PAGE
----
BLOG: The Charity Spillover Effect
24 April 2014 at 10:26 am
Not for Profit Fulbright scholar Dr Tessa Boyd-Caine delivers an outsider's take on the visibility of charities in America in her latest blog.
In my first weeks in the US on the inaugural Fulbright Scholarship for Non-Profit Leadership, I have been interested to see how visible charities are. My Fulbright project will explore how American charities engage in transparency and accountability, particularly given the relatively low level of government intervention in charities here compared to Australia.
As I settle in but before I begin working with sector organisations, I have attempted to look at American charitable activities as an outsider; attuned to, but fairly ill-informed about, the shape and presence of charitable and Not for Profit organisations in the US.
Unsurprisingly, my travels through several states in my first weeks reveal much variety in the visibility of charities. In southern states such as Florida and Georgia, highways are both the fastest route and the most significant infrastructure around which urban and regional life is built.
Consequently, highways are a focal point of advertising and proselytising. Alongside commercial outlets and churches, charities promote their mission and activities. Here, the most notable forms of charitable advertising fall into two groups: self-help and information groups about medical conditions; and local initiatives, such as those aimed at keeping kids in school or drug- and alcohol-free.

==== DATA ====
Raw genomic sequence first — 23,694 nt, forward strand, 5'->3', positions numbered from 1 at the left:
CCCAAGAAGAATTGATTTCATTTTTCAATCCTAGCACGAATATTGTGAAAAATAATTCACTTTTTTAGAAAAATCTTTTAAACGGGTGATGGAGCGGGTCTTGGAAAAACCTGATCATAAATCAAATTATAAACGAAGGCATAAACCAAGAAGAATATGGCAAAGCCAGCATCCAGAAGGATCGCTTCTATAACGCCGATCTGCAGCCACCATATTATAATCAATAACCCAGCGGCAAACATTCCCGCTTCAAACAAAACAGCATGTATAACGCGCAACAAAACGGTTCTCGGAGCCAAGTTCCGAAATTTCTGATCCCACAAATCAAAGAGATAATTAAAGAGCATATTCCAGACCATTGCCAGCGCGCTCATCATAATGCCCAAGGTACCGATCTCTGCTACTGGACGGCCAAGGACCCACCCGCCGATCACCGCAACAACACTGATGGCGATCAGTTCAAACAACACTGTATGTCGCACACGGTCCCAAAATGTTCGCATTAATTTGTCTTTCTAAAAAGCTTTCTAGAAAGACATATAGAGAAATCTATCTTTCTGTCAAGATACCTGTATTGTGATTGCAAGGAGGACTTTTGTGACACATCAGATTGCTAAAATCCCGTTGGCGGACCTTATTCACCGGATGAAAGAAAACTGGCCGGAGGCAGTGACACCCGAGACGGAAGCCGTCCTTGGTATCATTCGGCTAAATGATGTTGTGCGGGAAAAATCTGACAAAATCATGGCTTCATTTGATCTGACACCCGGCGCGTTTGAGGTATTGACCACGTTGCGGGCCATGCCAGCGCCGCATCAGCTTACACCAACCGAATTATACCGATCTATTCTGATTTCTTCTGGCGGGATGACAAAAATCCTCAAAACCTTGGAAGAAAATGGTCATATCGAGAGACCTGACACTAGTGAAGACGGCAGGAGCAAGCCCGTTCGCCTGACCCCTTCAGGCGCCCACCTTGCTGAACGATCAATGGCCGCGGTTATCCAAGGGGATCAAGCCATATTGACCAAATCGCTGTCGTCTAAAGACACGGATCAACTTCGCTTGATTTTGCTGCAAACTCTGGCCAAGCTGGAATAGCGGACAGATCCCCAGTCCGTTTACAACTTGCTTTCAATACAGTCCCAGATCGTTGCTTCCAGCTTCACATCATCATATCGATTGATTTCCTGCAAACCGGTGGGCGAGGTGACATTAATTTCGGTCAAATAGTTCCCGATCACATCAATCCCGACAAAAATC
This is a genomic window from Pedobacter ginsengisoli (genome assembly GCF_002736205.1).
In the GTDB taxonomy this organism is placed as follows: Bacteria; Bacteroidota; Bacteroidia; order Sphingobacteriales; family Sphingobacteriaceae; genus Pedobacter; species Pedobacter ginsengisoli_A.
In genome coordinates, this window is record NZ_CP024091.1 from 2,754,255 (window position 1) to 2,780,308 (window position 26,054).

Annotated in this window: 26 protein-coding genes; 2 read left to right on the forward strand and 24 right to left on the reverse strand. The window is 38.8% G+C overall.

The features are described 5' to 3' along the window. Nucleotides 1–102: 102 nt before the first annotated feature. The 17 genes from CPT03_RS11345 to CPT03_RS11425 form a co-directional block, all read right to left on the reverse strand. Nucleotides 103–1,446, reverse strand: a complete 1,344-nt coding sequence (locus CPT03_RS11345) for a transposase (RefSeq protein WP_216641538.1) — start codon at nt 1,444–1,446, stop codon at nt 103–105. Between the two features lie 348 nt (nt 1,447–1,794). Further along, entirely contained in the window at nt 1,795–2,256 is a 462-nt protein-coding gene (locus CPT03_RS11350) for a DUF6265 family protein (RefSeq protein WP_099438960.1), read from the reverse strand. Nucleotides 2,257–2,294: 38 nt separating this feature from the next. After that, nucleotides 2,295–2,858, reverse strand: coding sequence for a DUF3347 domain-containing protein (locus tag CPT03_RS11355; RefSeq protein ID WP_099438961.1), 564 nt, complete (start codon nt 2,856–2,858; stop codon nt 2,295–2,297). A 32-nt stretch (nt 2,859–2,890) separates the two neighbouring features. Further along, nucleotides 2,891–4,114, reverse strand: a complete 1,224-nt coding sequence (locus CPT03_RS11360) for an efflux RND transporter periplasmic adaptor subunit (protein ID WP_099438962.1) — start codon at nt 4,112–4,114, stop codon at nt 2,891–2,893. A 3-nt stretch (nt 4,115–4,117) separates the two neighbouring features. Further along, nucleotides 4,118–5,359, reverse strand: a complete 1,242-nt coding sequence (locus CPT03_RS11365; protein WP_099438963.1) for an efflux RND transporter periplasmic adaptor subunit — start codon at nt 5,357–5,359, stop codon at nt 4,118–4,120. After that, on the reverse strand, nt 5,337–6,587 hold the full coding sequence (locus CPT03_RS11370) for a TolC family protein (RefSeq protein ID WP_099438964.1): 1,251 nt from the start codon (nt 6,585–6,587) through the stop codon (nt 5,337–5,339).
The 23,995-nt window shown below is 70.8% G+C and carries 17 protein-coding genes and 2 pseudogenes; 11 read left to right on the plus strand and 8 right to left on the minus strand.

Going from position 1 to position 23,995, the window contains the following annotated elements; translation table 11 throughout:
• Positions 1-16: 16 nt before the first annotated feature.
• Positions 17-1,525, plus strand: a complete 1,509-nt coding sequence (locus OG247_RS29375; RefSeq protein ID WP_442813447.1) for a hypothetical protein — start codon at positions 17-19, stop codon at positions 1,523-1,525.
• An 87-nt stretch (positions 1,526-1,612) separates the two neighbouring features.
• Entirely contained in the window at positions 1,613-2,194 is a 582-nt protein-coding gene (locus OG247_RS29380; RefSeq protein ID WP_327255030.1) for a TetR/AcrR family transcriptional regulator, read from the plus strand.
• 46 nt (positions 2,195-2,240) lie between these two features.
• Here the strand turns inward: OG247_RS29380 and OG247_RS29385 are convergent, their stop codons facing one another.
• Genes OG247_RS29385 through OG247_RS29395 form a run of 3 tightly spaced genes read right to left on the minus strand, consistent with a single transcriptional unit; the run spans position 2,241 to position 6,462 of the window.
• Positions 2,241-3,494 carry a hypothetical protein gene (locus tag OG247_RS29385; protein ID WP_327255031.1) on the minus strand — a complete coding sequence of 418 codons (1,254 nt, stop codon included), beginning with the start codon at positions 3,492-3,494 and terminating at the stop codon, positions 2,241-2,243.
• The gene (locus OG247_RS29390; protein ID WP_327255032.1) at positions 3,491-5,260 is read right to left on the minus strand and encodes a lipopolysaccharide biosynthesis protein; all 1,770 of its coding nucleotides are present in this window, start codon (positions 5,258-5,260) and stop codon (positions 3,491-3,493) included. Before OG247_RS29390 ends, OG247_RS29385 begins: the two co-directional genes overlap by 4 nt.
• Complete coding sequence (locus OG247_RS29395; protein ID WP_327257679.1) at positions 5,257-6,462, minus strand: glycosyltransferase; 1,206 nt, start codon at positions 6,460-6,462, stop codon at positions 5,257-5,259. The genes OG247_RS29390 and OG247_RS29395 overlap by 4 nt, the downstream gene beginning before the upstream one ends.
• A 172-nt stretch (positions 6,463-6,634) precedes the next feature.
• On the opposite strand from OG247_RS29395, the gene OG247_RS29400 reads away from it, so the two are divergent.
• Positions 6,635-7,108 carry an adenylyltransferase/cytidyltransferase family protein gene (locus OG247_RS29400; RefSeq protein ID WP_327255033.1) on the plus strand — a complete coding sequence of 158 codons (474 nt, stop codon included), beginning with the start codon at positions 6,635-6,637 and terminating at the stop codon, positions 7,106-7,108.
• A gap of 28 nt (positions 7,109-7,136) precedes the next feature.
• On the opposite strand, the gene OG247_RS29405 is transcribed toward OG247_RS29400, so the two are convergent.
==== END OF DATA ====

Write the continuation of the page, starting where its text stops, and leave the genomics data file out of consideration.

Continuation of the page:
The <.org> URL signals the Not for Profit status of these organisations and is often displayed as prominently as the charity’s name, literally signposting the public to more information about their activities.
Charitable advertising is by no means mainstream and their ads jostle for attention against the many more promotions for cosmetic dentistry, food outlets and rifle clubs. But it is among the most readily visible evidence of charities in the large sprawl of the South.
By comparison in the north-east, highways are still essential infrastructure but have nothing like this incessant level of advertising. In cities such as New York and Philadelphia, buildings provide a more common backdrop for promoting charity; and the ads tend more towards health centres and social programs.
The impact of the consumerist culture on American charities doesn’t stop with advertising. In a practice Australian charities also engage in, my American-purchased sunscreen has been approved by the Skin Cancer Foundation. But that’s just the start: my tub of breakfast yoghurt proclaims that 10 per cent of the producer’s profits are given to charity; and at my local wine merchant, you can see which of the stocked companies donate to charity on each sale.
Charity shopfronts are another pointer of charitable activities for someone briefly passing through a community. Ask Americans what charities they know and Goodwill is usually the first they mention.
|Goodwill in the US.|
The Salvation Army is also well known through its Salvo’s stores, particularly in the outer suburbs.